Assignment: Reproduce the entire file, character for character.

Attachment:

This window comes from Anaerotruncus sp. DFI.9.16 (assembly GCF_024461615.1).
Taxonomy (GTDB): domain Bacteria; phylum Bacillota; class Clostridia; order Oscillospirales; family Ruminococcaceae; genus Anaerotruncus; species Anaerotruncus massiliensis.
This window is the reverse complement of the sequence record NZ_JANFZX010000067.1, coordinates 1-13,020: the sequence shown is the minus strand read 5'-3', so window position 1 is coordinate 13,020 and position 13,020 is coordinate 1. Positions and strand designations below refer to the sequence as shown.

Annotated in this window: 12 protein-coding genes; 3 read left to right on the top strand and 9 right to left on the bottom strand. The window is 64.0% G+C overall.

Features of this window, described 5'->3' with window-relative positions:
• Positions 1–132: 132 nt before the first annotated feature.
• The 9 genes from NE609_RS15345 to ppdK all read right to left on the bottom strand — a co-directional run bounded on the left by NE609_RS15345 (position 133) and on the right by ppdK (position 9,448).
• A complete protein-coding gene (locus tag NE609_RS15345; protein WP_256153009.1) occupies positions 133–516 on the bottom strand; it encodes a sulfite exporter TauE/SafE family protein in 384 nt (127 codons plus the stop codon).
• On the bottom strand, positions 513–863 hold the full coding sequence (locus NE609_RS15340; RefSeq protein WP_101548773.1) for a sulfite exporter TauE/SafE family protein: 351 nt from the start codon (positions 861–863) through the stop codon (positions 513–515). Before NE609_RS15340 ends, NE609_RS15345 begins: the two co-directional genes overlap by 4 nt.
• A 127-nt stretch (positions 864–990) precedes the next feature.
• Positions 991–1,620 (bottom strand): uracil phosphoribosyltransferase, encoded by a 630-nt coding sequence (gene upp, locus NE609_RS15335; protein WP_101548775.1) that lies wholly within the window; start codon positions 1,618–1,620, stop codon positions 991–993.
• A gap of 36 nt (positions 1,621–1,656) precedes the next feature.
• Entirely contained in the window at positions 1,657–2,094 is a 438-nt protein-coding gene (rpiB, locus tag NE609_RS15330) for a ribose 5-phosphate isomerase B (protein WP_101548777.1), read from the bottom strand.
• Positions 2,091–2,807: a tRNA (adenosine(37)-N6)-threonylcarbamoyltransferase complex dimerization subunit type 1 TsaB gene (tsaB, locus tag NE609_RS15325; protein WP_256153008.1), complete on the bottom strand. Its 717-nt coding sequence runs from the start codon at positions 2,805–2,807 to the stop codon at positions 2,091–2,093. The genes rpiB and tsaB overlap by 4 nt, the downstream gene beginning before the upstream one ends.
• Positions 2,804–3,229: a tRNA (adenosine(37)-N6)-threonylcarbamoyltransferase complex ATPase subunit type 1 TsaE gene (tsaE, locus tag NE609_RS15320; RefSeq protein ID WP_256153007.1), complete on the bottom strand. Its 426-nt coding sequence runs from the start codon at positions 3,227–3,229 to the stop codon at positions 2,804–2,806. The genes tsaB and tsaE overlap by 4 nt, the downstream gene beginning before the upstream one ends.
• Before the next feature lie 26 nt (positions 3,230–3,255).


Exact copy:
This window comes from Anaerotruncus sp. DFI.9.16 (assembly GCF_024461615.1).
Taxonomy (GTDB): domain Bacteria; phylum Bacillota; class Clostridia; order Oscillospirales; family Ruminococcaceae; genus Anaerotruncus; species Anaerotruncus massiliensis.
This window is the reverse complement of the sequence record NZ_JANFZX010000067.1, coordinates 1-13,020: the sequence shown is the minus strand read 5'-3', so window position 1 is coordinate 13,020 and position 13,020 is coordinate 1. Positions and strand designations below refer to the sequence as shown.

Annotated in this window: 12 protein-coding genes; 3 read left to right on the top strand and 9 right to left on the bottom strand. The window is 64.0% G+C overall.

Features of this window, described 5'->3' with window-relative positions:
• Positions 1–132: 132 nt before the first annotated feature.
• The 9 genes from NE609_RS15345 to ppdK all read right to left on the bottom strand — a co-directional run bounded on the left by NE609_RS15345 (position 133) and on the right by ppdK (position 9,448).
• A complete protein-coding gene (locus tag NE609_RS15345; protein WP_256153009.1) occupies positions 133–516 on the bottom strand; it encodes a sulfite exporter TauE/SafE family protein in 384 nt (127 codons plus the stop codon).
• On the bottom strand, positions 513–863 hold the full coding sequence (locus NE609_RS15340; RefSeq protein WP_101548773.1) for a sulfite exporter TauE/SafE family protein: 351 nt from the start codon (positions 861–863) through the stop codon (positions 513–515). Before NE609_RS15340 ends, NE609_RS15345 begins: the two co-directional genes overlap by 4 nt.
• A 127-nt stretch (positions 864–990) precedes the next feature.
• Positions 991–1,620 (bottom strand): uracil phosphoribosyltransferase, encoded by a 630-nt coding sequence (gene upp, locus NE609_RS15335; protein WP_101548775.1) that lies wholly within the window; start codon positions 1,618–1,620, stop codon positions 991–993.
• A gap of 36 nt (positions 1,621–1,656) precedes the next feature.
• Entirely contained in the window at positions 1,657–2,094 is a 438-nt protein-coding gene (rpiB, locus tag NE609_RS15330) for a ribose 5-phosphate isomerase B (protein WP_101548777.1), read from the bottom strand.
• Positions 2,091–2,807: a tRNA (adenosine(37)-N6)-threonylcarbamoyltransferase complex dimerization subunit type 1 TsaB gene (tsaB, locus tag NE609_RS15325; protein WP_256153008.1), complete on the bottom strand. Its 717-nt coding sequence runs from the start codon at positions 2,805–2,807 to the stop codon at positions 2,091–2,093. The genes rpiB and tsaB overlap by 4 nt, the downstream gene beginning before the upstream one ends.
• Positions 2,804–3,229: a tRNA (adenosine(37)-N6)-threonylcarbamoyltransferase complex ATPase subunit type 1 TsaE gene (tsaE, locus tag NE609_RS15320; RefSeq protein ID WP_256153007.1), complete on the bottom strand. Its 426-nt coding sequence runs from the start codon at positions 3,227–3,229 to the stop codon at positions 2,804–2,806. The genes tsaB and tsaE overlap by 4 nt, the downstream gene beginning before the upstream one ends.
• Before the next feature lie 26 nt (positions 3,230–3,255).